A further series of fascinating manuscripts have been uploaded to the Transcription Desk: this material from Box 122 of the UCL Bentham Papers details the revival of the British government’s interest in the panopticon penitentiary scheme. As we have mentioned elsewhere, the panopticon was rejected in 1803 as a solution to the problem of treating criminals. Despite his anger at the time, Bentham seemed in 1808 to finally be at peace with this decision, writing to his brother Samuel that ‘JB has next to no expectation of panopticon being set on foot … and at his time of life scarce a wish about it: but that with him it has never been more than a secondary object, his primary object being a reform in the state of the law‘.
However, at the end of 1807 had received a rather rude reminder of the panopticon. The commissioners for auditing the public accounts had requested that Bentham account for the £2,000 of public money voted to him in 1794 for purchasing land on which to build a panopticon. The result of this request was a lengthy and somewhat acrimonious correspondence, some of which can be found amongst these manuscripts: Bentham found it difficult to comply with the commissioners request, not least owing to the passage of time, and his (and Samuel’s) haphazard account-keeping.
Bentham provided some documentation, but this did not satisfy the commissioners, and he was driven to plead with them to accept his verbal testimony. Bentham’s sense of persecution grew: hadn’t the government caused him enough pain over the panopticon? He wrote another account of his treatment, to be found here, bemoaning the commissioners’ unaccountability, and suggesting that he was subjected to ‘the principles of a Venetian Senate … or a Spanish Inquisition‘. Fortunately, the audit board finally accepted Bentham’s testimony in December 1808.
In the following years, the panopticon – somehow – was back on the agenda. Criminals were seen to be convicted at ever-increasing rates, the hulks were notoriously bad, and New South Wales was being viewed as an Arcadia for criminals, rather than as a place of punishment. Though in June 1809, William Wilberforce told Bentham that he was once more going to promote the panopticon, asking him if ‘had still ye Heart to go forward after all your former disappointments‘. Bentham remained very wary: in May 1810, he wrote that he had ‘no such ambition as that of passing the short remainder of my life among the Treasury Porters‘. Wilberforce replied with platitudes, telling Bentham that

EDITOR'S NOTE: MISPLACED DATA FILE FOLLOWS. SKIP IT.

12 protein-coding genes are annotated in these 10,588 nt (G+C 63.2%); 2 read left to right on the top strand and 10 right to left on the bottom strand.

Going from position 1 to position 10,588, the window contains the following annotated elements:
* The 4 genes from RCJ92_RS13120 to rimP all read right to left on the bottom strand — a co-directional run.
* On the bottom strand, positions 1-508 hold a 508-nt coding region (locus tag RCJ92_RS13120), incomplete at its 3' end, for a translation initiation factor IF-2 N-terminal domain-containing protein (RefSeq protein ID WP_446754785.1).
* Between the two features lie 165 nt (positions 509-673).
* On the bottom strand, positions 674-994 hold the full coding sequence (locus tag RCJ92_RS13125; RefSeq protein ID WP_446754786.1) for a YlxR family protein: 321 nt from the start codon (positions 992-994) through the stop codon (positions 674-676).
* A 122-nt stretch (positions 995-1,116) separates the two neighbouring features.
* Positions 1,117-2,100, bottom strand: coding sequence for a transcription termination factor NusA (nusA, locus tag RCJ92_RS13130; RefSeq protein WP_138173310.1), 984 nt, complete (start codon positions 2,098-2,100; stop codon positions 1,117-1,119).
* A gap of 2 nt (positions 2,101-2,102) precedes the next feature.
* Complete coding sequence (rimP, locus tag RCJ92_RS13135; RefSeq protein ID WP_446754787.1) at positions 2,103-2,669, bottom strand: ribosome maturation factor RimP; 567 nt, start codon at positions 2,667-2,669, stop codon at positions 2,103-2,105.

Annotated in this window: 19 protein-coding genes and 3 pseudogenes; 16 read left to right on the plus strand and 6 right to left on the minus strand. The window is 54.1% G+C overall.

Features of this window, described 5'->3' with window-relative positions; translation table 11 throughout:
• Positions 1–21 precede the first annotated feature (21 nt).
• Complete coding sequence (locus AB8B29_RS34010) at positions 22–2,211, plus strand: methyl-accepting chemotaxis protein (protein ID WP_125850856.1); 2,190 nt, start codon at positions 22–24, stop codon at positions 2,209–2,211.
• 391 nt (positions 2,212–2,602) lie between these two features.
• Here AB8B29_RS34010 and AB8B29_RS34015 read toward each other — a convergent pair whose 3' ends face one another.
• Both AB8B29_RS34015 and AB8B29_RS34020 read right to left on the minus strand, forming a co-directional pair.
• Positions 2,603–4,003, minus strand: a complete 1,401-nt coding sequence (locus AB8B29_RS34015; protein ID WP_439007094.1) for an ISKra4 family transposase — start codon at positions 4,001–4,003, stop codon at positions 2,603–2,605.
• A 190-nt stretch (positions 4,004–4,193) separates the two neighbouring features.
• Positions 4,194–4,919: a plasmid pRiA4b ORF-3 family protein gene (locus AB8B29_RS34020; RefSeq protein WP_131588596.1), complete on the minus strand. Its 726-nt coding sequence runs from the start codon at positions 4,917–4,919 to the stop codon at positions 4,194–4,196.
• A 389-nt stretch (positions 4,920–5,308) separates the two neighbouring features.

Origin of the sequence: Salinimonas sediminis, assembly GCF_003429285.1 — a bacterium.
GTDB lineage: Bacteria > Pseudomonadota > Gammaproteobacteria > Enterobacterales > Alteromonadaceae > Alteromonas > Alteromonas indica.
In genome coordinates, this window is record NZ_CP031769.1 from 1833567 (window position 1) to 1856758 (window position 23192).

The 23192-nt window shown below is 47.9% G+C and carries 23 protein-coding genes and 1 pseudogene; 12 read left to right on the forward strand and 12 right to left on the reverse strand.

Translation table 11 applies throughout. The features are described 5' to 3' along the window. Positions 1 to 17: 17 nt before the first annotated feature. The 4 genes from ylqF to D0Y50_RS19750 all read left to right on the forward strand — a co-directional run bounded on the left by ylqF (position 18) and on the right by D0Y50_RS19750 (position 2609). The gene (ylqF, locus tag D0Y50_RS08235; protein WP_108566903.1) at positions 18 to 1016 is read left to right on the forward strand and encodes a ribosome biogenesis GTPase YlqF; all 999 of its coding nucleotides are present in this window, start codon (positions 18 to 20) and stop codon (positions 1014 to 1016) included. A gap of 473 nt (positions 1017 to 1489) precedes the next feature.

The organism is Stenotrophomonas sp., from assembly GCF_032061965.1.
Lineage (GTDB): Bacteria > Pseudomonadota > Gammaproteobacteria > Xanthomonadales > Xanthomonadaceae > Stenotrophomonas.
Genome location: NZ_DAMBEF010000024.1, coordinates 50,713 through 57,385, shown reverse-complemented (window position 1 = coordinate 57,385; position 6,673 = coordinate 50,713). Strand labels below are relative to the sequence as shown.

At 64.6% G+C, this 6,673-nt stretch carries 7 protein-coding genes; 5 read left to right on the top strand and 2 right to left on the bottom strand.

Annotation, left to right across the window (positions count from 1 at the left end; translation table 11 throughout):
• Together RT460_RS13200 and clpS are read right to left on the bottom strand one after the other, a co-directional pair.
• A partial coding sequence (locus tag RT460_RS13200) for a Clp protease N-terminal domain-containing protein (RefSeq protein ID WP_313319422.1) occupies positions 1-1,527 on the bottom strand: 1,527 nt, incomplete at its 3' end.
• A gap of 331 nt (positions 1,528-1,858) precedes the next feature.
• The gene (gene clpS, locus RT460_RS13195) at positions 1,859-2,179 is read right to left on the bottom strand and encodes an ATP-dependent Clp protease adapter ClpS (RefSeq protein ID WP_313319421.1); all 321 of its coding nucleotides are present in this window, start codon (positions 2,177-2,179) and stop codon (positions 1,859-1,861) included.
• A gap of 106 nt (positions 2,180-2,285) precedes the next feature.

‘After all you have experienced Unless ye way is smooth’d and the doors thrown wide for yr triumphant passage, I would have stir you from ye Chimney Corner … Surely you will not refuse to tend yrself to those who are eager to bring it forward … I am delighted by seeing with my mind’s Eye, your Honour like a great Spider in ye Center of yr. Panopticon‘.
As Janet Semple remarks in her masterful Bentham’s Prison: A Study of the Panopticon Penitentiary (p. 264), ‘This letter did incalculable harm; first, by luring Bentham with false hopes that were to embroil him in further fruitless labour and public humiliation; and secondly in the use of a vivid metaphor to stamp for ever the image of him as a spider in the midst of his penal web’.
The Treasury contacted Bentham around this time, and he confirmed that he was still willing to serve as governor. On 4 March 1811, a committee was appointed to consider the 1779 and 1794 Penitentiary Acts, chaired by George Holford MP, a known anti-Benthamite. Yet Bentham seemed confident now in the panopticon’s success, recalling later in life that: ‘I assumed all along as a matter of course, that the determination of the Committee and thereafter would be favourable to me‘. Bentham was to be disappointed: he gave evidence on 27 March and 1 April (the latter date proving very apt), and faced frequently hostile questioning. Holford’s report, completed in May, was a damning indictment of the panopticon, and the only crumb of comfort was the conclusion that Bentham should receive financial compensation.
Following the rejection, Bentham returned to complaining of sinister interests and ‘an originally preconcerted plan for setting aside Panopticon‘. He submitted a compensation claim for the astonishing sum of £689,062 11s. (over £23 million in today’s money), for lost profits which would have been earned from the panopticon between 1795 and 1813. Bentham finally settled for the not inconsiderable sum of £23,000 (c. £800,000 today). The panopticon scheme was finally dead.
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